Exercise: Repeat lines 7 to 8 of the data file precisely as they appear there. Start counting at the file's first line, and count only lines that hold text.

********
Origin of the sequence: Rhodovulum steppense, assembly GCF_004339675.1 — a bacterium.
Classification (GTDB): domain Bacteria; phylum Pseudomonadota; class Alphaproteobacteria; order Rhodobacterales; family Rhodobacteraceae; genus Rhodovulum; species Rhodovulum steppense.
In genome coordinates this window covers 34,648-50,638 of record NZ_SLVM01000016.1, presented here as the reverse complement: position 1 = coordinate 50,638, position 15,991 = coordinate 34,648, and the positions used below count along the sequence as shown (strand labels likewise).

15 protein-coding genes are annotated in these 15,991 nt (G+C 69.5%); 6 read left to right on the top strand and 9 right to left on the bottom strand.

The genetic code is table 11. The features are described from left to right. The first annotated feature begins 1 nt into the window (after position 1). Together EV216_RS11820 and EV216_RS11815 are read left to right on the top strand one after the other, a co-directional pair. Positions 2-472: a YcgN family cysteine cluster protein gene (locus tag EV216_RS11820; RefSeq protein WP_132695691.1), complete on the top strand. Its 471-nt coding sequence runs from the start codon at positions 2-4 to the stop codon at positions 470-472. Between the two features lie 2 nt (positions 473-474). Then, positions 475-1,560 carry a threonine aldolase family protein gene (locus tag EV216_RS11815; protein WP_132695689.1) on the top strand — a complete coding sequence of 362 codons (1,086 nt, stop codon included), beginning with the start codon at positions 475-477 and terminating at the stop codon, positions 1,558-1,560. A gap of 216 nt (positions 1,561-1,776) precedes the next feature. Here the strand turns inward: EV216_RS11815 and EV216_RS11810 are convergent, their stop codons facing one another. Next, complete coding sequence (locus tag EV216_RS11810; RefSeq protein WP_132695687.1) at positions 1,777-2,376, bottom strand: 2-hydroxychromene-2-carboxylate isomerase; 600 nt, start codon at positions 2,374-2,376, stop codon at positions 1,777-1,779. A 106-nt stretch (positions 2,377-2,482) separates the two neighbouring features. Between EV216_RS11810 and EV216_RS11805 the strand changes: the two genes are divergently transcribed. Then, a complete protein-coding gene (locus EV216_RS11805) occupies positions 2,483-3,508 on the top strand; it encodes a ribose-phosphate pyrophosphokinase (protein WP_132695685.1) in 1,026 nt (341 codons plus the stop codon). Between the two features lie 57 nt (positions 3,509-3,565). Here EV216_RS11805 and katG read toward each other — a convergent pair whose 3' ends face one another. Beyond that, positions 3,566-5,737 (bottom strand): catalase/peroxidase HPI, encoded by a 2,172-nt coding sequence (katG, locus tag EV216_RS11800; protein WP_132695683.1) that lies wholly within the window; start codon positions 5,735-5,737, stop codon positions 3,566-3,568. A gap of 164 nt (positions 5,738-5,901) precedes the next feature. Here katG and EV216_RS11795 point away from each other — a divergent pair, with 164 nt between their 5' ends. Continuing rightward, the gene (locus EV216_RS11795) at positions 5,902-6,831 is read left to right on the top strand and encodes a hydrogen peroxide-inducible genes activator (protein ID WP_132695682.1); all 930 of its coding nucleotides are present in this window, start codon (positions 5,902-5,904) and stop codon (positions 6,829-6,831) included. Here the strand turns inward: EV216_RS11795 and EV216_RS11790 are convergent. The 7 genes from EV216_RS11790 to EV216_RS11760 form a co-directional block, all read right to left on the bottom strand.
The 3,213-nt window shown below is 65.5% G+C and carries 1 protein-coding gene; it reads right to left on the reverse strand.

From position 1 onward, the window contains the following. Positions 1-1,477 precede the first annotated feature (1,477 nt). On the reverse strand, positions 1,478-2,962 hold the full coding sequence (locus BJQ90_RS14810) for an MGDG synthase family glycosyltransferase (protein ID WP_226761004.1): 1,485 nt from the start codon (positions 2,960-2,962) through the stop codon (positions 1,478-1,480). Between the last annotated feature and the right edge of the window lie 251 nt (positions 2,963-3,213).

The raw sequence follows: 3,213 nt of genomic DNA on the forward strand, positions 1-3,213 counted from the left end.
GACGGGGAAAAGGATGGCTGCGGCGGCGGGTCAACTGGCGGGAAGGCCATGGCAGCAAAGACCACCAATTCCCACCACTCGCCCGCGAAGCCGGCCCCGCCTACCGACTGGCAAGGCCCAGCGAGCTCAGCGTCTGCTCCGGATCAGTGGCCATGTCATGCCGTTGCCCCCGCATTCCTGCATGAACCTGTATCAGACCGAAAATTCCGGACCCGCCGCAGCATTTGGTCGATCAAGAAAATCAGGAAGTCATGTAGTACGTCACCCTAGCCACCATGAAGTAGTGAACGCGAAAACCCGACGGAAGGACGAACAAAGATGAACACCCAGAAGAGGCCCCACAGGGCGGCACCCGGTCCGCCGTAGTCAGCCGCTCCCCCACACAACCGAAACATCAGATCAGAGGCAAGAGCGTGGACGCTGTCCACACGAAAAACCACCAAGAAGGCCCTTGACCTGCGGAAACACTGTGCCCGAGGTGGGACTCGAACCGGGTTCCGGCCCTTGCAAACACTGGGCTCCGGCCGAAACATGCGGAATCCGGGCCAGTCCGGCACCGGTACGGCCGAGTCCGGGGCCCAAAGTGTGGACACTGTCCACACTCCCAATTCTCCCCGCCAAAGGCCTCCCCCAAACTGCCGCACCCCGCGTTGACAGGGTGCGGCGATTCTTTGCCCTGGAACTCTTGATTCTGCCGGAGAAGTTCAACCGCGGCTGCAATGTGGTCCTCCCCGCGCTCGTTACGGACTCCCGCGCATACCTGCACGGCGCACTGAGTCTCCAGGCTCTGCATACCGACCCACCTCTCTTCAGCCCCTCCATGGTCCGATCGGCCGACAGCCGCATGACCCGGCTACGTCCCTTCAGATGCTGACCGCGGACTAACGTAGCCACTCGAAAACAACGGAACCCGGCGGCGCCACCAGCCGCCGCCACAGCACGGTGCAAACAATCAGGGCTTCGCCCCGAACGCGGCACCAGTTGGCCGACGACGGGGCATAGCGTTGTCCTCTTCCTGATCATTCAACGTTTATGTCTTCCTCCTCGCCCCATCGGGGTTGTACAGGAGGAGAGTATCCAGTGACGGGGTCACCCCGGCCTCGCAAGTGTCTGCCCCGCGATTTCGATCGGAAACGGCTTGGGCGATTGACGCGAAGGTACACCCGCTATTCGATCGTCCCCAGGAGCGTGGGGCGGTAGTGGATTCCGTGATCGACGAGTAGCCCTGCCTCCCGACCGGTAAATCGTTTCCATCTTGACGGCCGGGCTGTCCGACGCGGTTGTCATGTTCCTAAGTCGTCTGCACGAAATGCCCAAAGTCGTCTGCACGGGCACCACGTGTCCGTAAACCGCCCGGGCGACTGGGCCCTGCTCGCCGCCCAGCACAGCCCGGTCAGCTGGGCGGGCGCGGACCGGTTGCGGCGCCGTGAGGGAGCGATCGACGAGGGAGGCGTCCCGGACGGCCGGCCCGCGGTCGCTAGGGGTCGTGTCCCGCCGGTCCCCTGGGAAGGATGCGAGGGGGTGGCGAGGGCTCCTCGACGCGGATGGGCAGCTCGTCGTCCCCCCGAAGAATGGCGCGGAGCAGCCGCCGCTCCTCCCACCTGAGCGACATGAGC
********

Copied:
From position 1 onward, the window contains the following. Positions 1-1,477 precede the first annotated feature (1,477 nt). On the reverse strand, positions 1,478-2,962 hold the full coding sequence (locus BJQ90_RS14810) for an MGDG synthase family glycosyltransferase (protein ID WP_226761004.1): 1,485 nt from the start codon (positions 2,960-2,962) through the stop codon (positions 1,478-1,480). Between the last annotated feature and the right edge of the window lie 251 nt (positions 2,963-3,213).

The raw sequence follows: 3,213 nt of genomic DNA on the forward strand, positions 1-3,213 counted from the left end.